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M

Madhouse 1) Engine foreman. 2) A scene of unusual activity or confusion.
Main Line (also Main Iron, Main Stem, Main Track) Primary rail line over which trains operate between terminals. It excludes sidings, and yard and industry tracks. During the Timetable / Train Order era, the main line was  restricted by rules to travel only by scheduled trains or those trains with train orders or on a schedule. Scheduling is now an exception and not a rule, and most lines are operated by Track Warrant or CTC or other systems.
Maintenance Of Way (MW or MOW) A location where work is being done by Roadway Crews.
Maintenance Of Way Equipment The machinery and rolling stock used to keep track and roadbed in good condition.
Main Pin An official.
Make A Joint Couple cars.
Mallet An articulated steam locomotive named for the designer, Anatole Mallet. Sometimes used to describe any articulated locomotive, though "true" Mallets were compound engines.
Malley Reference to the Mallet Articulated Cab Forward steam locomotives used by Southern Pacific railroad in the 30's, 40's and 50's.
Manifest Fast freight usually made up of mixed railcars.
Manual Block System A series of consecutive blocks, governed by block signals operated manually, using information by telegraph, telephone or other means of communication.
Marker A reflector flag, light, or other highly visible marking device, in the red-orange-amber color range, affixed to the rear of a train to indicate that the train is complete. Markers may be communicating or non-communicating devices. As an added note, rear helper engines may serve as markers.
Marklin Marklin is a German manufacturer of high quality precision model trains. Marklin is the worlds largest manufacturer of model trains, and produces "Z" scale, "N" scale "HO" scale and #1 Gauge large scale trains.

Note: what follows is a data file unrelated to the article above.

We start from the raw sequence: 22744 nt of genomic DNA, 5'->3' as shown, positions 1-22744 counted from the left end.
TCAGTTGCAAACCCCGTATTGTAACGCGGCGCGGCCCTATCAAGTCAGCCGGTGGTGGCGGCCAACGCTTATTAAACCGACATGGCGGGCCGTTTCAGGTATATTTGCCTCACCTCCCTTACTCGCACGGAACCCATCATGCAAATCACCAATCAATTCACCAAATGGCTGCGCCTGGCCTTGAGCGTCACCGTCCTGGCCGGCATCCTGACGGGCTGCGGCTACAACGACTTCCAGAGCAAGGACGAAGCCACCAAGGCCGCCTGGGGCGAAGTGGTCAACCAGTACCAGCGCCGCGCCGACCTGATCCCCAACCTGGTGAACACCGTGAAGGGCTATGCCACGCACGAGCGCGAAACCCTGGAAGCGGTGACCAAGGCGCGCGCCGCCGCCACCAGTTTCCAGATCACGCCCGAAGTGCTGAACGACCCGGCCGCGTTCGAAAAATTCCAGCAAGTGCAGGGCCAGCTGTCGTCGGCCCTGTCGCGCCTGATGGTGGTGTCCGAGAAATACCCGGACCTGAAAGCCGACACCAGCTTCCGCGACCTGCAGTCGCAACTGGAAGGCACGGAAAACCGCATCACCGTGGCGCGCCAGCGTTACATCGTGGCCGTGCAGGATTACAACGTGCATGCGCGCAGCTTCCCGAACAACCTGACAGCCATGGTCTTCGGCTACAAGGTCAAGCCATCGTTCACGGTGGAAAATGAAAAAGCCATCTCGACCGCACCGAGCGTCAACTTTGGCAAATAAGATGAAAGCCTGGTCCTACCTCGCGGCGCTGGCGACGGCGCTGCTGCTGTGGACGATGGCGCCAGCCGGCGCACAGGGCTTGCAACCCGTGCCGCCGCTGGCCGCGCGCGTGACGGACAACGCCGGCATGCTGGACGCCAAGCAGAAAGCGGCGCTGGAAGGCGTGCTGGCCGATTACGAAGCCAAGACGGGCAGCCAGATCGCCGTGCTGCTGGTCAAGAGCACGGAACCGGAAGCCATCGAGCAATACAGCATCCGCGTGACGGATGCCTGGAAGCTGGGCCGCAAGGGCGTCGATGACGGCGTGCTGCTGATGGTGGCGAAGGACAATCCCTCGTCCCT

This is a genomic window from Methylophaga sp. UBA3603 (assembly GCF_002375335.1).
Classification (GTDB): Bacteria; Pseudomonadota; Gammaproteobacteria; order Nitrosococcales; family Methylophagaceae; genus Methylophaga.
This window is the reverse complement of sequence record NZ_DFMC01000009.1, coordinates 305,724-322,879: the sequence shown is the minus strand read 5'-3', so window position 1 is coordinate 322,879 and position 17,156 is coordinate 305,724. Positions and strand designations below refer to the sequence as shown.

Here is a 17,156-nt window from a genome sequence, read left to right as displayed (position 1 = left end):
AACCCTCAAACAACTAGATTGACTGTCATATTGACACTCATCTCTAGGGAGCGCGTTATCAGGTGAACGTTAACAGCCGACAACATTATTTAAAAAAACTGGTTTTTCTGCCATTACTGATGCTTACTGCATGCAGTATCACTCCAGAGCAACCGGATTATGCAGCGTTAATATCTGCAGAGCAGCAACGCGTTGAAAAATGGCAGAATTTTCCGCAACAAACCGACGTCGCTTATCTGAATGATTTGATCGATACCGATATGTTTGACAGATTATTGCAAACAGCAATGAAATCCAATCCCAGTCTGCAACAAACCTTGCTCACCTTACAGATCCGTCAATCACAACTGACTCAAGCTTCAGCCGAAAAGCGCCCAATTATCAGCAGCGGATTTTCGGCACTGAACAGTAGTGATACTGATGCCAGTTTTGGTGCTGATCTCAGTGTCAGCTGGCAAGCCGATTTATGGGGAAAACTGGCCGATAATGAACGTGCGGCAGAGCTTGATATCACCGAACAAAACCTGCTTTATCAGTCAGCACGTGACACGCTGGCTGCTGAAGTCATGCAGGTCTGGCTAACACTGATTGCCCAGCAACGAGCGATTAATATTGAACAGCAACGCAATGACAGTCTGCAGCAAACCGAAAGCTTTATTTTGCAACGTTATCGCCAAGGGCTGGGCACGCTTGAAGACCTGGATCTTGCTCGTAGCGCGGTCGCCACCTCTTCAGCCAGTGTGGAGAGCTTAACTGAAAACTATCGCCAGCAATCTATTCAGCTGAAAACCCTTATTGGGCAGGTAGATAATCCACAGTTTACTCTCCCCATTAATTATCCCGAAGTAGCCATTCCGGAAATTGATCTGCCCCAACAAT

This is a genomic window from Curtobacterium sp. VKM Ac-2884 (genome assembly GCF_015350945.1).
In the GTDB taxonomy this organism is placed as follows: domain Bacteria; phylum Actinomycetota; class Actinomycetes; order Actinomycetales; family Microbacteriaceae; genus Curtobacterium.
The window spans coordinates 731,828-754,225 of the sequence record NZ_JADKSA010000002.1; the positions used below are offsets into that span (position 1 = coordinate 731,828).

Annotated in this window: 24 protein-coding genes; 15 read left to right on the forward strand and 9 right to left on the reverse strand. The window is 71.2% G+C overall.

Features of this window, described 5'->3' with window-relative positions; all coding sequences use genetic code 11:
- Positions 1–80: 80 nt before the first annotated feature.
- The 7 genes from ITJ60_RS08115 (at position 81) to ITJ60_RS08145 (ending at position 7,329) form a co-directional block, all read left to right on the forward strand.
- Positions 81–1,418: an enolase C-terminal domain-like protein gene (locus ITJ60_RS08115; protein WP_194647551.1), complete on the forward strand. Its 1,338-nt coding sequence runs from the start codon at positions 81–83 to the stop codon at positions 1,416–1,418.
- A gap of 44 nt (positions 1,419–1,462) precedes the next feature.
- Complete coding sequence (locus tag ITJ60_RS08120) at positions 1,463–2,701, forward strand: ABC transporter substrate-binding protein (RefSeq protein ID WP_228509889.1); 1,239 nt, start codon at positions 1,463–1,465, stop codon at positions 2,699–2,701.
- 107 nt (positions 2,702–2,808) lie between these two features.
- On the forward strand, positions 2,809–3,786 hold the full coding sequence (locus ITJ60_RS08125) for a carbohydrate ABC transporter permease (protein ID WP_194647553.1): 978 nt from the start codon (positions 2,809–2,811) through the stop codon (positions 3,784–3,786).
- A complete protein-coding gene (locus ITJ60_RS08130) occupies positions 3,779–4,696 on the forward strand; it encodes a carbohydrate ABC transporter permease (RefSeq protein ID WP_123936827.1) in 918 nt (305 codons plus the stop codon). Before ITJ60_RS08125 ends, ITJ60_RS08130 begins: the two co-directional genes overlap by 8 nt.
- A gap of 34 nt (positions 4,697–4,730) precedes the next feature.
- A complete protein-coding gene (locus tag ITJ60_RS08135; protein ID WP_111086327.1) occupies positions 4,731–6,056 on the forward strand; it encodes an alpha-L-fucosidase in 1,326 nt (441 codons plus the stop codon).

Mars Light An oscillating light on the front of a road locomotive.
Marshaling Yard Yard (classification yard) where trains are disconnected and reassembled based on their destination.
Master Maniac Master mechanic.
Master Mind An official.
Matching Dials Comparing time.
Maul Work an 'engine with full stroke and full throttle.
McKeen Cars Gasoline-mechanical passenger railcars, built between 1905 and 1917. They had distinctive steel bodies, with a "windsplitter" front end, round tail, port-hole windows and center entrance.
ME Maintenance of Equipment Department.
Meat Run Fast run of perishable freight, hotshot.
Meet When two trains traveling in opposite directions pass each other. Usually used to describe a single mainline operation where one train waits on a siding for the other to pass.
Meet Order Train order or other instructions specifying when and where two trains should meet and which one should remain on the main.
Merry-Go-Round Turntable.
Mexico Crossings Number of cars delivered/received on a daily basis between U.S. railways and Mexican railways at border points.
Micro-Trains Manufacturer of precision model railroading equipment in both "Z" scale and "N" scale.
Middle Man, Middle Swing Second brakeman on freight train.
Mike Mikado-type engine (2-8-2), so named because first of this type were built for Imperial Railways of Japan. (Because of the war with Japan, some railroads re-christened this type MacArthur)
Mile Post (MP) Any point along the right-of-way, designated by a measurement from a specific location given in tenths of a mile, i.e. MP 764.2. Also, a trackside sign displaying this measurement.
Mileage Hog Engineer or conductor, paid on mileage basis, who uses his seniority to the limit in getting good runs.
Milk Car Refrigerator car for milk.
Milk Train A slow train.